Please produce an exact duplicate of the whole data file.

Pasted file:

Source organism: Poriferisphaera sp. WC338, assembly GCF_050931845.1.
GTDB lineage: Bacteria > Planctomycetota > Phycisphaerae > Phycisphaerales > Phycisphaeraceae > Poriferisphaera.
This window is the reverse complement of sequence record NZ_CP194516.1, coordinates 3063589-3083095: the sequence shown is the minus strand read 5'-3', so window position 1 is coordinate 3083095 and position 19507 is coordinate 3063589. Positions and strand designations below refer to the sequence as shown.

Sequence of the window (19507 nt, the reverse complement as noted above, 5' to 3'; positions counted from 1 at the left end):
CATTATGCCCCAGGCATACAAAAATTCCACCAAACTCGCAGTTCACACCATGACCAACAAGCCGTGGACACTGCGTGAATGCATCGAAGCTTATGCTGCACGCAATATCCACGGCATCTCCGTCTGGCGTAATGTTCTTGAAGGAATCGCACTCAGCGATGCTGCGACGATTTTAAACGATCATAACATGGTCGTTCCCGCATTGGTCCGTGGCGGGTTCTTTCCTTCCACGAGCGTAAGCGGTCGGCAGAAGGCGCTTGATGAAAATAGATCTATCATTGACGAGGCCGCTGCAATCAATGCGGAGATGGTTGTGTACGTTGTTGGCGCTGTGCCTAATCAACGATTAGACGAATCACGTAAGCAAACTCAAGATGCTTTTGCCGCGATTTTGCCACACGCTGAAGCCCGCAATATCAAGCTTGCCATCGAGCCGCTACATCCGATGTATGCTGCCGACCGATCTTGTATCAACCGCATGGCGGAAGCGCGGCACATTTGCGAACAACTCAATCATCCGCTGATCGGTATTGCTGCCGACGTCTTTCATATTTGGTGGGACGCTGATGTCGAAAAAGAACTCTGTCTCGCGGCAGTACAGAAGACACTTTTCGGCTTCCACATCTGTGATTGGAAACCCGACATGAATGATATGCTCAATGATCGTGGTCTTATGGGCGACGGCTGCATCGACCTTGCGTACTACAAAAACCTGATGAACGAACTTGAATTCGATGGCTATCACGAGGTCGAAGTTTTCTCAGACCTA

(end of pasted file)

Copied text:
Source organism: Poriferisphaera sp. WC338, assembly GCF_050931845.1.
GTDB lineage: Bacteria > Planctomycetota > Phycisphaerae > Phycisphaerales > Phycisphaeraceae > Poriferisphaera.
This window is the reverse complement of sequence record NZ_CP194516.1, coordinates 3063589-3083095: the sequence shown is the minus strand read 5'-3', so window position 1 is coordinate 3083095 and position 19507 is coordinate 3063589. Positions and strand designations below refer to the sequence as shown.

Sequence of the window (19507 nt, the reverse complement as noted above, 5' to 3'; positions counted from 1 at the left end):
CATTATGCCCCAGGCATACAAAAATTCCACCAAACTCGCAGTTCACACCATGACCAACAAGCCGTGGACACTGCGTGAATGCATCGAAGCTTATGCTGCACGCAATATCCACGGCATCTCCGTCTGGCGTAATGTTCTTGAAGGAATCGCACTCAGCGATGCTGCGACGATTTTAAACGATCATAACATGGTCGTTCCCGCATTGGTCCGTGGCGGGTTCTTTCCTTCCACGAGCGTAAGCGGTCGGCAGAAGGCGCTTGATGAAAATAGATCTATCATTGACGAGGCCGCTGCAATCAATGCGGAGATGGTTGTGTACGTTGTTGGCGCTGTGCCTAATCAACGATTAGACGAATCACGTAAGCAAACTCAAGATGCTTTTGCCGCGATTTTGCCACACGCTGAAGCCCGCAATATCAAGCTTGCCATCGAGCCGCTACATCCGATGTATGCTGCCGACCGATCTTGTATCAACCGCATGGCGGAAGCGCGGCACATTTGCGAACAACTCAATCATCCGCTGATCGGTATTGCTGCCGACGTCTTTCATATTTGGTGGGACGCTGATGTCGAAAAAGAACTCTGTCTCGCGGCAGTACAGAAGACACTTTTCGGCTTCCACATCTGTGATTGGAAACCCGACATGAATGATATGCTCAATGATCGTGGTCTTATGGGCGACGGCTGCATCGACCTTGCGTACTACAAAAACCTGATGAACGAACTTGAATTCGATGGCTATCACGAGGTCGAAGTTTTCTCAGACCTA